Pièce du Leugenboom à Moere
Chariot pour transport de munitions de l’abri à la pièce
(Cart for transporting ammunition from storage to the gun.)
Service des Sites de la Guerre 1914-18
Vendu au profit des Œuvres des Invalides et Orphelins de la Guerre
Publisher: Nels (Ernest Thill)
Batterie Pommern, also known as Lange Max, was the world’s biggest gun in 1917, during World War I. The German gun was of type 38 cm SK L/45 “Max” and had a modified design by Krupp compared to earlier German 38 cm gun types. The modification allowed the gun to shoot from Koekelare to Dunkirk, which is about 50 km away.
Batterie Pommern is located in Koekelare in the neighborhood called Leugenboom. It is part of Site Lange Max, next to the Lange Max Museum. Today, the immense artillery platform can still be visited.
The 15inch (38 cm) long range gun, protected by armour, was mounted on a steel bridge having a pivot in front. The rear part of the gun travelled along a circular rail-track in a concrete pit of about 70 feet in diameter. The gun was manoeuvred by means of electric motors. On either side were large shelters in reinforced concrete. In front of and below the platform there was an electric generator group. A large shelter of reinforced concrete on the right was probably the Post of Commandment. There was a dummy gun emplacement further on.
Google Street View (approximately)
The 83-metre high Belfort (belfry) from the 13th century is one of the three iconic towers of Bruges, together with the towers of Onze-Lieve-Vrouwekerk (Church of Our Lady), and Sint-Salvatorskathedraal (St Saviour’s Cathedral). Those who climb the 366 stairs are rewarded with an impressive view of Bruges and surrounds.
The Belfry of Bruges is a medieval bell tower in the centre of Bruges, Belgium. One of the city’s most prominent symbols, the belfry formerly housed a treasury and the municipal archives, and served as an observation post for spotting fires and other danger. A narrow, steep staircase of 366 steps, accessible by the public for an entry fee, leads to the top of the 83 m (272 feet) high building, which leans 87 centimeters to the east. . . . The belfry was added to the market square around 1240, when Bruges was an important centre of the Flemish cloth industry. After a devastating fire in 1280, the tower was largely rebuilt.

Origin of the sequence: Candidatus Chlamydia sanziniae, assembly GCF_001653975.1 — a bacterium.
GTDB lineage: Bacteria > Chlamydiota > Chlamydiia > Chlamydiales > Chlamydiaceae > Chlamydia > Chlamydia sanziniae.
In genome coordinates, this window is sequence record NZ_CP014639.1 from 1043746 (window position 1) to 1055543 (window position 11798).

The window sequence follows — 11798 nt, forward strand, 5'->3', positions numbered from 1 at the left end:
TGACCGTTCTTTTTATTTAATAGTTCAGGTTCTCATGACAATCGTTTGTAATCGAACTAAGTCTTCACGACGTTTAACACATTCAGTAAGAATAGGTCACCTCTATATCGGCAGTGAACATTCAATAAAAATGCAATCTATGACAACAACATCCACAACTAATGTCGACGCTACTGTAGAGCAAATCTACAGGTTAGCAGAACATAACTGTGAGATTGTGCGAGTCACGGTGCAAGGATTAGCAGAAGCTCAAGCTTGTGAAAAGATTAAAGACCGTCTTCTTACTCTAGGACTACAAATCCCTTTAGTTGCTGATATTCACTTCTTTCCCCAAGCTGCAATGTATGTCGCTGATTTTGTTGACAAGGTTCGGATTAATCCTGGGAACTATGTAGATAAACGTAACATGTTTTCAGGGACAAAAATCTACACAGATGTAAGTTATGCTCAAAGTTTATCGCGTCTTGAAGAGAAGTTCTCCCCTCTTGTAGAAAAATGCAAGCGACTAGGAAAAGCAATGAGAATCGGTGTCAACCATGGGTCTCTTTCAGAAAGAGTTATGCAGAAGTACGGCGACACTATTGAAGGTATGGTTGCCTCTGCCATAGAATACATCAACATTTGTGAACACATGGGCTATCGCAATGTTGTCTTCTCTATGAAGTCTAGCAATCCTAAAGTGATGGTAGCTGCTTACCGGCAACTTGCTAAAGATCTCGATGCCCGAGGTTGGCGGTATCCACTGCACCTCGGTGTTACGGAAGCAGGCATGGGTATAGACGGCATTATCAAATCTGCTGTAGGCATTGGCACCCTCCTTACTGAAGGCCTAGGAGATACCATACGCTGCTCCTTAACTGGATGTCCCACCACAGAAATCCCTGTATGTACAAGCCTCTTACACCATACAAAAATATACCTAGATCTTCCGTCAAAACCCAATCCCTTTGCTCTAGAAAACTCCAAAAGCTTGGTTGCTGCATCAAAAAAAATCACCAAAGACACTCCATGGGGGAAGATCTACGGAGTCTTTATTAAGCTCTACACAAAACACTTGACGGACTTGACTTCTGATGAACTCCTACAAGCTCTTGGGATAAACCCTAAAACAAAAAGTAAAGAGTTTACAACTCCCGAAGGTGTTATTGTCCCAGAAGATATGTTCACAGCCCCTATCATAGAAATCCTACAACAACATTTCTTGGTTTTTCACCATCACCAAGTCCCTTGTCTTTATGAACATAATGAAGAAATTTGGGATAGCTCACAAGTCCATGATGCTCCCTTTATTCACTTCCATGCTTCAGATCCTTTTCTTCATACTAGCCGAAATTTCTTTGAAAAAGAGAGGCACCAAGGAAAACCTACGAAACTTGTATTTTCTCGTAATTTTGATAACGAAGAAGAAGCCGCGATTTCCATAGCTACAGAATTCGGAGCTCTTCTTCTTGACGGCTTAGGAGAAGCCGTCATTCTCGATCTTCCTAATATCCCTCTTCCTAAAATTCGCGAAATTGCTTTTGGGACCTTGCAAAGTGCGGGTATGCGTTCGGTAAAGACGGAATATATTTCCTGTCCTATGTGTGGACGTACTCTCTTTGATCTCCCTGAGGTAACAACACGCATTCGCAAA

St Saviour’s Cathedral
The Saint-Salvator Cathedral, the main church of the city, is one of the few buildings in Bruges that have survived the onslaught of the ages without damage. Nevertheless, it has undergone some changes and renovations. This church was not originally built to be a cathedral; it was granted the status in the 19th century. . . . The roof of the cathedral collapsed in a fire in 1839. Robert Chantrell, an English architect, famous for his neo-Gothic restorations of English churches, was asked to restore to Sint-Salvator its former glory. At the same time he was authorized to make a project for a higher tower, in order to make it taller than that of the Onze-Lieve-Vrouwekerk [Church of Our Lady]. The oldest surviving part, dated from the 12th century, formed the base of the mighty tower. Instead of adding a neo-Gothic part to the tower, Chantrell chose a very personal Romanesque design. After completion there was a lot of criticism and the royal commission for monuments (Koninklijke Commissie voor Monumenten), without authorization by Chantrell, had placed a small peak on top of the tower, because the original design was deemed too flat. The Neo-Romanesque west tower is fortress-like 99 meters high.
The Balle pelote is a team sport between two teams of five players on a called ground ballodrome. It is a game of gain-ground which takes place in the part West of Belgium, in the provinces of the Walloon Brabant, the Hainaut, Namur and in the western part of Flanders, but also in France, in valley of Sambre and the Inhabitant of Valenciennes.
Blinde-Ezelstraat or Blind Donkey Street, Bruges c.1910
These two pictures were on the same postcards. There are many single image cards and other photos showing war damage. There are some on the Great War in a Different Light site: a Personal Narrative of a Visit to the Ruined City and Ypres: the Unique City.